The Power of My Wound

Healing doesn’t happen all at once.
Sexual trauma runs too deep,
is much too complex for simple remedies.

We have no Star Trek sickbay
or magic tricorder
to bind up the wounds,
erase the battle scars.

And would we want to if we could?
Would we walk away,
pretend it never happened,
we were never assaulted
violated… hated… berated…
made to feel shame and doubt?

Could we ignore the very truth of what we
know was wrong… evil… the vilest of all?
Could we simply walk away
and cease to bear witness
for those who come after?
Or maybe for those violated before
our own innocence was vanquished
but are yet to heal at all?

If we could be healed completely
in an instant, in the blink
of a selfish, knowing eye…

But to do so meant leaving
our sisters, our friends,
our daughters, even strangers,
without the hope of #MeToo?

Could we? Should we?

Because to heal 100 percent
I think is to forget every ounce,
every moment, of
the pain and struggle.

And to forget is to lose compassion.
So perhaps it is worth the
ups and downs of scars
that appear healed but sometimes,
more often than we’d like, bleed tears
of understanding helping others
feel not so alone.

Often I pray for complete healing.
For years I prayed to forget.
But then I remember that
without my wound
I am not me.

Without my wound,
the scarring of my heart and soul,
I am powerless.


To learn more about #MeToo and #WeToo, check out author Mary DeMuth’s website. She shares her wound to help others to heal.

About Linda Kruschke

I am a Jesus Freak, and I don't care who knows it. I am a wife, mother, sister, aunt, daughter, and friend. My blood family is only part of the larger family of Christ that I belong to. I love to write, especially about my dear Savior.
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7 Responses to The Power of My Wound

  1. robtkistner says:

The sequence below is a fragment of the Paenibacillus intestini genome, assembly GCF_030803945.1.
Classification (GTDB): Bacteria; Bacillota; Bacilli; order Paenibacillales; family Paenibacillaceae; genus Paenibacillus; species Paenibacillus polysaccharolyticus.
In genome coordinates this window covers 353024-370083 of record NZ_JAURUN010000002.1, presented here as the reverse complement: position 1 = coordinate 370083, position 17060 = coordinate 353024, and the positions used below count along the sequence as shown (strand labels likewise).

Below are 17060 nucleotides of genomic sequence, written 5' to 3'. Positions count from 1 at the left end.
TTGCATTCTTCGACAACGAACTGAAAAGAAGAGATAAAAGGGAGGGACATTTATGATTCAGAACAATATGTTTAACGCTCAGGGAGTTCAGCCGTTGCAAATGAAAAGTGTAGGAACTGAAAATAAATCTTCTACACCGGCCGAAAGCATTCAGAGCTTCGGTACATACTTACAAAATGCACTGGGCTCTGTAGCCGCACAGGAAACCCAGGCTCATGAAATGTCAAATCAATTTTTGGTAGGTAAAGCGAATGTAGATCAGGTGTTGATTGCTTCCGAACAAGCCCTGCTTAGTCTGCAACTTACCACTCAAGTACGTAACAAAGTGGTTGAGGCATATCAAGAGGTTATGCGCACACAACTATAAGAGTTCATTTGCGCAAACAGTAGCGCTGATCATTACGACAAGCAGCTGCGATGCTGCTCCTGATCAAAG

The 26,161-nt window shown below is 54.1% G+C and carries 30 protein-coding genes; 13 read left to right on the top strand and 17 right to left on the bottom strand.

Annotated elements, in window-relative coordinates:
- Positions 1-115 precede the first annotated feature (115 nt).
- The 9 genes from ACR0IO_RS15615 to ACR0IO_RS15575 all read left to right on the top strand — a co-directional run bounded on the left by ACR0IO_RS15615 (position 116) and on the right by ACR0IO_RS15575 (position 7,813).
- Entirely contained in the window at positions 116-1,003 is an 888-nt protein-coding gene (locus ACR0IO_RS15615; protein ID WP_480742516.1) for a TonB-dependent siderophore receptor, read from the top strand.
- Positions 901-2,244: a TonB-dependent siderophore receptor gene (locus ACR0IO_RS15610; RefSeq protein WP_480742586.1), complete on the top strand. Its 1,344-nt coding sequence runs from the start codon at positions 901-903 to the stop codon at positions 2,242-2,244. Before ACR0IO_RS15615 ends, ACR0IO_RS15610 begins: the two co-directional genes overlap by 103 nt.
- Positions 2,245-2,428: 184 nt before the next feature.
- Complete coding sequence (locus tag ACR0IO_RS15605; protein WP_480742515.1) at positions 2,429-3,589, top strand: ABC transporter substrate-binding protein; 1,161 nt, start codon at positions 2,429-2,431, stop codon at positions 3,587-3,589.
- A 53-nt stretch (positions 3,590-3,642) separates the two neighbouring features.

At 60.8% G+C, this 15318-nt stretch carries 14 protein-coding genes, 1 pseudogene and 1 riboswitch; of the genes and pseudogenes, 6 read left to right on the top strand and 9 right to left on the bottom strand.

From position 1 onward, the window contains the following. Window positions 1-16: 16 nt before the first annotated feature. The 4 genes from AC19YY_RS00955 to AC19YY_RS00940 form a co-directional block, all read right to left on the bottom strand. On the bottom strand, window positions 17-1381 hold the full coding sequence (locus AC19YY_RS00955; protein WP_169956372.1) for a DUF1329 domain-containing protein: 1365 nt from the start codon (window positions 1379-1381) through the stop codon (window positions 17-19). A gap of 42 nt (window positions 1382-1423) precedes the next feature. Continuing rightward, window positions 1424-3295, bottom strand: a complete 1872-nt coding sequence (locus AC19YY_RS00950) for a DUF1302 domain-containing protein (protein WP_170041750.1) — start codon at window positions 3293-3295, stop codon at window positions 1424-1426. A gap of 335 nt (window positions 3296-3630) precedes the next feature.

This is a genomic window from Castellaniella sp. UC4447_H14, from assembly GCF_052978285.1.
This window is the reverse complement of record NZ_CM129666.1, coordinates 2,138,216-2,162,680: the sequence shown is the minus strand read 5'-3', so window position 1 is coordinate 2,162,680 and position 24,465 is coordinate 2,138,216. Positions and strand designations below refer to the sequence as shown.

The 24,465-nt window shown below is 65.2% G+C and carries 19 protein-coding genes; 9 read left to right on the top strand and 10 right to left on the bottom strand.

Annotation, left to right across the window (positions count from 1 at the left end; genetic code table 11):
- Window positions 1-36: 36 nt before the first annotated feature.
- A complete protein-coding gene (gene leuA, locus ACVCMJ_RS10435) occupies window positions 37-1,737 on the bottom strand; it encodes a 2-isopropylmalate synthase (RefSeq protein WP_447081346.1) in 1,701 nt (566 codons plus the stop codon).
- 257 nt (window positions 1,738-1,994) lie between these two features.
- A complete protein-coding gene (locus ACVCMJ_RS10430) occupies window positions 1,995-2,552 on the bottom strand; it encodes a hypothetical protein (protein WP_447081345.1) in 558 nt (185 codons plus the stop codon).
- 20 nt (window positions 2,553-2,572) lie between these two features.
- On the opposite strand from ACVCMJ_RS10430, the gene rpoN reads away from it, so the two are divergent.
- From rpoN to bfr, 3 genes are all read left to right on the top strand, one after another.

Thank you for sharing your piece here Linda, and for putting yourself out there in your words! Evn our broken parts can serve others.

  2. Lona Gynt says:

    This is so piercingly tender and true:

    “bleed tears
    of understanding helping others
    feel not so alone.”

    And who we are is a gift, a light into the world of the healing and strength, a gift, showing to the world, and others coming after that survival, and even some degree of healing is a revolutionary act. So good. Thank you. This poem is more than 30 lines, so it would not be a candidate, but I am sure you would be strong voice for Sarah’s poetry call for a publication and display on womens voices in poetry. I don’t know if you saw this from her, but I think you would fit right in.

  3. This is such an important thing… healing would mean forgetting, and somehow those scars will always be part of you, and maybe they can be used to protect others from being abuses.

  4. Mish says:

    I appreciate the perspective you have expressed here in such an open and moving write but also this is extremely insightful. Thank you for sharing this, Linda.

  5. Pingback: We Too: We Must Bring Light to Survivors of Sexual Abuse | The Forgiven Wife

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